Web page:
Why would anyone choose saline you may ask? Well despite all the advantages of silicone there are a couple of important advantages of saline.  Firstly it is a natural substance within the body so if there is a leak then it is just reabsorbed by the body with no consequence.  The second major thing to consider is that there is proven statistically lower rates of capsular contracture in saline implants. Any reoperation surgery after a leak is also easier with saline.

This opinion piece was brought to you by Dr Damien Grinsell.

For more information or to answer any questions please feel free to call 03 85602999 or email

Hand Postoperative Instructions


Hand Procedures

The usual dressing will be a gel gauze on the wound covered with gauze and a bandage. This may be supplemented with a half plaster splint for certain procedures. You should keep this clean and dry for the first week.


Most of the sutures are dissolvable and under the skin and can’t be seen. They don’t need removal.  There may be some sutures which need to be removed which is usually at day 14.


Major operations by their nature will have some degree of pain involved. Your surgeon will let you know the specifics of your procedure.  The pain is generally not as bad as expected.  Pain relief is very important and we take it seriously.  Often you will need 1 or 2 doses of stronger medication through the drip for the first night and after this the rest of your pain relief can be taken in tablet form.  This will be discussed with you by the anaesthetist before the operation.


You will be encouraged to mobilise on the first post-operative day and your mobility will progressively increase over the next few days.  This is critical as the most important thing you can do to prevent DVT (deep vein thrombosis) is to walk. It also speeds your recovery and decreases the chances of other complications.  Your inpatient stay will depend on the procedure but many operations can be performed as day cases or overnight stays. Light activity such as a fast walk that raises a sweat is comfortable at 4 weeks. Sporting activities and heavy lifting should be avoided for about 6 weeks.


For minor procedures done in our rooms you literally only need the time off for the procedure itself which is usually about 30 minutes. Similarly most day case operations only require one day off work.

For major procedures the usual timeframe is 1-2 weeks however this depends on the actual procedure and the nature of your employment. Please ask your surgeon for a more accurate guide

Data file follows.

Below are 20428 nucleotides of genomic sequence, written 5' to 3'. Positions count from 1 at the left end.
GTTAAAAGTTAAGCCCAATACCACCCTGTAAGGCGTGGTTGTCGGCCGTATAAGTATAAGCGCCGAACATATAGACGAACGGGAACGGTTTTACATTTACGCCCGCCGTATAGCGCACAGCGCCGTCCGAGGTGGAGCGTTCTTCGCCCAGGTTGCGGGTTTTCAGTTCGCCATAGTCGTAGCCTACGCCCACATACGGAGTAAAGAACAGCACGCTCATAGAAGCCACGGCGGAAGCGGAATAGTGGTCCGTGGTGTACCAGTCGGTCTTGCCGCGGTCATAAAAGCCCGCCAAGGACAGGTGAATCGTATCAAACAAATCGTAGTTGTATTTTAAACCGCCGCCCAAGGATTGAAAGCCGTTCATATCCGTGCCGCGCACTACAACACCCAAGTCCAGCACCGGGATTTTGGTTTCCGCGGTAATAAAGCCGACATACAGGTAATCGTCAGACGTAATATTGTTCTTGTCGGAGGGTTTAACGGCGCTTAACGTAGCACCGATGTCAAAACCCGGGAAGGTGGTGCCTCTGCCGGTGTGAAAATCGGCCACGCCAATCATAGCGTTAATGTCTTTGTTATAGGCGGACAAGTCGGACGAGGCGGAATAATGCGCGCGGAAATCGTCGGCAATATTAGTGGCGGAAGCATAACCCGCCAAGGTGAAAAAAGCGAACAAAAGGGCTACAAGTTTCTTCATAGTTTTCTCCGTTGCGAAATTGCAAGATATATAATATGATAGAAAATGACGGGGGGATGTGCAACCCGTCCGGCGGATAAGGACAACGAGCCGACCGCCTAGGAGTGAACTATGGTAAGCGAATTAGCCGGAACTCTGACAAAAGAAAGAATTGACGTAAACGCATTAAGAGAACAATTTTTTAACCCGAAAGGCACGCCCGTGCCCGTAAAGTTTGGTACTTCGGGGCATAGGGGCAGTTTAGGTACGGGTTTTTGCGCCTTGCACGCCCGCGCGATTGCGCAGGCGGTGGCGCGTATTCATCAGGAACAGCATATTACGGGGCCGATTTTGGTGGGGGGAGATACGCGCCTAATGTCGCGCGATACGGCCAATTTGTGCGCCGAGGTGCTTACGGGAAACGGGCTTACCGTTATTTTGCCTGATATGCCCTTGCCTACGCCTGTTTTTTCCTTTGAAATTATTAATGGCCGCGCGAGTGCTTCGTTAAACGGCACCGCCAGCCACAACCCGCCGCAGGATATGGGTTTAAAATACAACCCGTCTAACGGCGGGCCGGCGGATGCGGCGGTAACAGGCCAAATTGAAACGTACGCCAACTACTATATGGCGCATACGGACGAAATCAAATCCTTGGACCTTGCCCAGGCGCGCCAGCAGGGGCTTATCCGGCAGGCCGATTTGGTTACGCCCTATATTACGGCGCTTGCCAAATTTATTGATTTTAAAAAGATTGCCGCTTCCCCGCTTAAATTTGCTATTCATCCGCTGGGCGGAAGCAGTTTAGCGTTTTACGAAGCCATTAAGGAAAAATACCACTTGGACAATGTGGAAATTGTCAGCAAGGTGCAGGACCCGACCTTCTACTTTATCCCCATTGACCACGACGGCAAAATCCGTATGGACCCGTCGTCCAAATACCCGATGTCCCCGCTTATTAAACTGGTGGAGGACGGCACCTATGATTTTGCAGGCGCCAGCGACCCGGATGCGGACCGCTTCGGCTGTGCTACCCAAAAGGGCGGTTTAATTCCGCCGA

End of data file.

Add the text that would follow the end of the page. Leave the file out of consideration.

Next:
You will be permitted to drive 1-3 weeks after your procedure depending on the type of surgery.


It is not uncommon for the skin around the scar and the area that has been operated on to be numb after the operation. This is normal and does not mean that a major nerve has been cut.  It occurs because when an incision is made or skin has been removed then there is damage to microscopic nerves which can’t be seen.  If you feel tingling, burning, or shooting pains this is not cause for alarm and in fact is an indication that the small sensory nerves are regenerating.  This feeling will disappear with time and the sensation will return but it can take a long time.


Horizon Plastic Surgery advises scar management to start 2-3 weeks after your surgery or when the wounds are healed.   You can either tape the wounds with micropore which will provide support to the wound and then moisturise and massage each time the tape is removed.  This tape can stay on for 2-3 days each time.  If you are finding that your skin is becoming irritated then please discontinue use and contact our nursing staff who will advise you of a course of action.  For high risk patients you may be prescribed a silicone gel tape called sicacare which can aid in reducing scar formation and can be bought buy from the chemist.  Scar management should be continued until 3 months post surgery.


You will usually be required to wear TED stockings for compression to prevent DVT (blood clotting in the legs) post-operatively.  If required these will be fitted at the hospital on your admission day.  They are generally only worn whilst you are in hospital.


You will be discharged with both pain relief and antibiotic medications.  Please take as directed. Most medications you ceased prior to surgery can be recommenced 1 week after your surgery but this will be individualised to each patient so please ask your surgeon.

Carpal Tunnel Surgery

This is the most common hand operation that is performed. Carpal tunnel syndrome is a condition where the nerve (median nerve) that runs through the palm of the hand goes through a tunnel which is called the carpal (meaning wrist) tunnel.  If the nerve gets compressed on its way through the tunnel then it causes symptoms and this is called carpal tunnel syndrome.  Symptoms include –

1 Numbness in the thumb, index finger, middle finger and half the ring finger

2 Pain in the hand

3 Pain in the forearm

4 Weakness of the hand

It typically gets worse at night when the swelling increases in the tunnel and can be exacerbated by certain positions of the hand eg. Talking on the phone or driving.

The diagnosis is a clinical one however most patients will also require a nerve test to confirm the diagnosis before proceeding to surgery. This is called a nerve conduction study and electromyogram or more simply known as NCS/EMG.  It is very helpful if your GP can arrange this prior to your appointment as surgery can then be booked straight away.

The most usual operation performed is an open carpal tunnel release. This is an incision in the palm which is about 4 cm long and the tunnel is released.  It is a very successful operation with a greater than 95% success rate and is done as a day case.  In severe case it can take a long time for the nerve to recover and the symptoms to improve.

In specific instances an endoscopic approach may be considered.